This report presents the research findings from a joint China and EU project on New Skills for New Jobs in the context of the crisis and its impact on vulnerable groups.
Many sectors with existing structural problems have suffered severely from the economic crisis. Strategies have been put in place in China and the EU to support vulnerable groups to facilitate their reintegration into the labour market. As recovery kicks in, both China and the EU share a common interest in upskilling the workforce as a means to allow productivity growth and sustainable economic development.
In the long term, China and the EU both face challenges linked to climate change. In the proposed growth sectors, the movement towards a low carbon economy is expected to transform jobs and skills demand and introduce new skills and occupational profiles. The number of green jobs anticipated in China and the EU is significant, but the shortage of ‘green talent’ is a problem that needs to be addressed.
There are also similarities in the demographic challenges faced by China and the EU. In both cases the population is ageing, with ageing even more advanced in China than the EU.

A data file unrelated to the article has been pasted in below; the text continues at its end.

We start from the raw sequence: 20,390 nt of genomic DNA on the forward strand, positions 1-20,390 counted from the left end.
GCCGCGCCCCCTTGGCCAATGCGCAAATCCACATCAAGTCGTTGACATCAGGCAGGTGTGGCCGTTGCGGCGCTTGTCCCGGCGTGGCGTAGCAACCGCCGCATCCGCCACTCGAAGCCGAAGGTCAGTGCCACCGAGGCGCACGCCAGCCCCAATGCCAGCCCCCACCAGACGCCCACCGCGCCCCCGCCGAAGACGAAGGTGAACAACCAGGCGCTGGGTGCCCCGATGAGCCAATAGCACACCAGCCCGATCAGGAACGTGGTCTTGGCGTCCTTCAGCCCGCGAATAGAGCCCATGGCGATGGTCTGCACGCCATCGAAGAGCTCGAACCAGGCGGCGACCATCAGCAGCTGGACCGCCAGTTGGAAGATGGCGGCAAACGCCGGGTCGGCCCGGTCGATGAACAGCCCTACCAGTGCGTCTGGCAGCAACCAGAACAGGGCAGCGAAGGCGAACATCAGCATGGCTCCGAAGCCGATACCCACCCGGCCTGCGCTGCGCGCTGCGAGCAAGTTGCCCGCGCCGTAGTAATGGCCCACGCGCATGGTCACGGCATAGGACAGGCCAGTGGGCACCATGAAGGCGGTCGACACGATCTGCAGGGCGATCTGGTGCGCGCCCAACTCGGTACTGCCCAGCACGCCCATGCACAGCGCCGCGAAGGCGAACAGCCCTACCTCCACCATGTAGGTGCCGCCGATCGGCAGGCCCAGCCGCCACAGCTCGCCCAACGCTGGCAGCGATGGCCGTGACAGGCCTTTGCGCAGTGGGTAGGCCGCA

Both China and the EU share a common aim to upskill the labour force and recognise that the majority of those that need upskilling are already in work. It is a challenging task to ensure that individuals have access to and actually take up training and that the relevant stakeholders understand the need to provide accessible training to existing workers. In China, skills development is seen as a necessity for productivity growth given the erosion of low cost labour.
Furthermore, there is huge regional / country difference in the economic setup and performance within China and the EU respectively, which requires flexible policy making according to the different regional and country situations.